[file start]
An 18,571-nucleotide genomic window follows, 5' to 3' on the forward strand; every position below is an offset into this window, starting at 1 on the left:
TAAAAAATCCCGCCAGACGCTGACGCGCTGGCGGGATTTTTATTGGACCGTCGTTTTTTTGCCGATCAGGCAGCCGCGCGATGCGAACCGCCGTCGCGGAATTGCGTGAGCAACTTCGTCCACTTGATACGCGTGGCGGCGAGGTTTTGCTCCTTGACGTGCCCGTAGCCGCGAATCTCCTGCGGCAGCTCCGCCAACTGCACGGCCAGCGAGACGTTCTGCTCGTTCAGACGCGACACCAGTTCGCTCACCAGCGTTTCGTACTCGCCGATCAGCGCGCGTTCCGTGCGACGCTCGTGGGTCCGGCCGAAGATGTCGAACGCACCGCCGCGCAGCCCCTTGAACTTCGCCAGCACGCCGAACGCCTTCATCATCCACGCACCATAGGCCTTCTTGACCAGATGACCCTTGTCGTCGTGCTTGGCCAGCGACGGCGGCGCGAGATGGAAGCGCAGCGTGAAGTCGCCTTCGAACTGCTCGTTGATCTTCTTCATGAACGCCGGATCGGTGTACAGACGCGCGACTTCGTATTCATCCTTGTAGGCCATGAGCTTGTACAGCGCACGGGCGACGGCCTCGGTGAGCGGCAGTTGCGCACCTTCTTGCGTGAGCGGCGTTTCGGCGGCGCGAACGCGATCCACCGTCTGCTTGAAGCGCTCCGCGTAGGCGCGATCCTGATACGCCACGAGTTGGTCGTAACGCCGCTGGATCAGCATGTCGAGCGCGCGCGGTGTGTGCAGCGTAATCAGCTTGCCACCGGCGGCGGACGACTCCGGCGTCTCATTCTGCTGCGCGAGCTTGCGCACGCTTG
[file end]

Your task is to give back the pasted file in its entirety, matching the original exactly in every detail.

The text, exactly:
An 18,571-nucleotide genomic window follows, 5' to 3' on the forward strand; every position below is an offset into this window, starting at 1 on the left:
TAAAAAATCCCGCCAGACGCTGACGCGCTGGCGGGATTTTTATTGGACCGTCGTTTTTTTGCCGATCAGGCAGCCGCGCGATGCGAACCGCCGTCGCGGAATTGCGTGAGCAACTTCGTCCACTTGATACGCGTGGCGGCGAGGTTTTGCTCCTTGACGTGCCCGTAGCCGCGAATCTCCTGCGGCAGCTCCGCCAACTGCACGGCCAGCGAGACGTTCTGCTCGTTCAGACGCGACACCAGTTCGCTCACCAGCGTTTCGTACTCGCCGATCAGCGCGCGTTCCGTGCGACGCTCGTGGGTCCGGCCGAAGATGTCGAACGCACCGCCGCGCAGCCCCTTGAACTTCGCCAGCACGCCGAACGCCTTCATCATCCACGCACCATAGGCCTTCTTGACCAGATGACCCTTGTCGTCGTGCTTGGCCAGCGACGGCGGCGCGAGATGGAAGCGCAGCGTGAAGTCGCCTTCGAACTGCTCGTTGATCTTCTTCATGAACGCCGGATCGGTGTACAGACGCGCGACTTCGTATTCATCCTTGTAGGCCATGAGCTTGTACAGCGCACGGGCGACGGCCTCGGTGAGCGGCAGTTGCGCACCTTCTTGCGTGAGCGGCGTTTCGGCGGCGCGAACGCGATCCACCGTCTGCTTGAAGCGCTCCGCGTAGGCGCGATCCTGATACGCCACGAGTTGGTCGTAACGCCGCTGGATCAGCATGTCGAGCGCGCGCGGTGTGTGCAGCGTAATCAGCTTGCCACCGGCGGCGGACGACTCCGGCGTCTCATTCTGCTGCGCGAGCTTGCGCACGCTTG